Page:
DETROIT -- Victor Martinez was out of the Tigers' lineup for Tuesday's series opener against the Blue Jays after cutting his right thumb on the bat rack in the dugout. He's listed as day to day.
Martinez was not available to hit at all Tuesday.
The cut happened after an at-bat in Sunday's series finale against the Yankees. The bat rack has a metal top with some bolt heads that rise out of the top, and Martinez sustained his cut on the top of his right thumb against the metal part of the rack.
The Tigers were off on Monday.
Andy Dirks took Martinez's place in the lineup as the designated hitter, batting fifth behind Prince Fielder. Don Kelly entered the starting lineup as the left fielder, batting eighth.
Martinez had a slow opening week at the plate. He showed no signs of rust in Spring Training, after he missed last season recovering from knee surgery. Martinez's 3-for-21 opening week included an 0-for-4 performance Sunday against the Yanks. He flew out to shallow center in his final at-bat with runners at the corners and one out against reliever David Robertson.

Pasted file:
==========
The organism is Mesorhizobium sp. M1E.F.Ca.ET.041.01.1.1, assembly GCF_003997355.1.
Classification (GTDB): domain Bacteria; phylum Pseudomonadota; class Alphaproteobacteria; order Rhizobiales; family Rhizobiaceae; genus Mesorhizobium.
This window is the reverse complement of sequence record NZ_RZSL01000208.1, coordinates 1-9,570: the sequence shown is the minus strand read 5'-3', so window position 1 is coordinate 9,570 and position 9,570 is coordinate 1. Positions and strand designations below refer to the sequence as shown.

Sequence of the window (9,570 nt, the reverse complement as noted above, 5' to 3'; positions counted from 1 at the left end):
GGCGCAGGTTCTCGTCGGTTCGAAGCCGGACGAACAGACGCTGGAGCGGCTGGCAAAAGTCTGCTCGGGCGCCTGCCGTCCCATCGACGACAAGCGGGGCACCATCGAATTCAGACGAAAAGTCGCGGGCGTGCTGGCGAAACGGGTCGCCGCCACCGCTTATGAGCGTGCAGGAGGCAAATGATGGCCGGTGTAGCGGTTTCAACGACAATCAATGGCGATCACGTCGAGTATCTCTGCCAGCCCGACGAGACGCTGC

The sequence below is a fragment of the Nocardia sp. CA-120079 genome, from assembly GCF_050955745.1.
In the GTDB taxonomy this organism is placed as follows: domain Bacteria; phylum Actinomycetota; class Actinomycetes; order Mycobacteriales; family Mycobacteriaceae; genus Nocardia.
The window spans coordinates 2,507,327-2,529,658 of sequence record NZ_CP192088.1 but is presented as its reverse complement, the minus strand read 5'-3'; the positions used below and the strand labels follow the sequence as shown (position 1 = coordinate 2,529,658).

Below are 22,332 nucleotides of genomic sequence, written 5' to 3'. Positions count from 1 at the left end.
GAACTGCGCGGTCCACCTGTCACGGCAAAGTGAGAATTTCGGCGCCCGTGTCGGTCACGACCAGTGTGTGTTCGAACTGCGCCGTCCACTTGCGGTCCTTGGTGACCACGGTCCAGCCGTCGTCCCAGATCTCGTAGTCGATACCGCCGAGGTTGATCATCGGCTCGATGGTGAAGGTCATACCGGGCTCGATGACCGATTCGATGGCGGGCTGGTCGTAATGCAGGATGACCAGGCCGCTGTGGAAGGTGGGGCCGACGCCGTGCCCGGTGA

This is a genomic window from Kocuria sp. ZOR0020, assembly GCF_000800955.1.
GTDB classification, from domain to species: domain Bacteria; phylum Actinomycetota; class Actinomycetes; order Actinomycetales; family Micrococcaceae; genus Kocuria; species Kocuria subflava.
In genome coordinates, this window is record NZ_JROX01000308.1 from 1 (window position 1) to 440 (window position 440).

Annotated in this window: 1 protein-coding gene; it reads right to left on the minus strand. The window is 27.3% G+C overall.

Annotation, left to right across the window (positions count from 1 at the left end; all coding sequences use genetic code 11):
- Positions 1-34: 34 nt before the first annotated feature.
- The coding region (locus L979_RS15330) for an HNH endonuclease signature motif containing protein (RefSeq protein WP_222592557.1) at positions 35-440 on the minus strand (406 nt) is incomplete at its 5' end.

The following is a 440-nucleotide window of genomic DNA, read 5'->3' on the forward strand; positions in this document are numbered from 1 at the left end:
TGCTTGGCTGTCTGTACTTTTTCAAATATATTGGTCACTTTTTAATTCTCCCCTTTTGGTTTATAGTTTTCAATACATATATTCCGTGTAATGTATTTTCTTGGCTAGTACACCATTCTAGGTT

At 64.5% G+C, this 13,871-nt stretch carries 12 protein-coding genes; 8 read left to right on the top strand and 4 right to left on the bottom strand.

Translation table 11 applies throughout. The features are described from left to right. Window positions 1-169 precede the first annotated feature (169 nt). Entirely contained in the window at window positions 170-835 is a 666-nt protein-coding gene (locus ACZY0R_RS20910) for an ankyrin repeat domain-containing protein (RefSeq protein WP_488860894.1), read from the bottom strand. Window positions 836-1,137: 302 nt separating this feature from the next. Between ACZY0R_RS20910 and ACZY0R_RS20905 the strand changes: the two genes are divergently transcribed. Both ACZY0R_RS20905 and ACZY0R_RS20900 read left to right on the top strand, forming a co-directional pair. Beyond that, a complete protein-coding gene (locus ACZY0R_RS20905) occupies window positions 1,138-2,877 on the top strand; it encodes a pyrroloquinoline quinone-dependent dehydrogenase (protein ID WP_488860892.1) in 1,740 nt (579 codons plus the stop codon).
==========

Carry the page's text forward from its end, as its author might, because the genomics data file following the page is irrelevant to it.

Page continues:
Hunter knocks career hit No. 2,000 in win
DETROIT -- Just 29 of Torii Hunter's 167 hits last year went to right field, according to baseball-reference.com. A week into the 2013 season, he's already better than 20 percent toward that opposite-field hit total.
Thanks in part to that opposite-field hitting, he reached the career 2,000-hit mark earlier in the season than many might have imagined.
Hunter's three hits Tuesday were all centered up the middle, not to the right side. The third of them, a sixth-inning line drive off Esmil Rogers, drew a standing ovation from a crowd of Tigers and Jays fans alike as the scoreboard mentioned the feat.
"It's awesome, man," Hunter said. "I'd been playing for the Twins for all those years, and when I'd come here, I still felt a little love. And now that I'm here, they've seen me play, they've seen me grow as a player. They saw a young 22-year-old Torii Hunter. They saw the 25-year-old, the 27-year-old, the 30-year-old.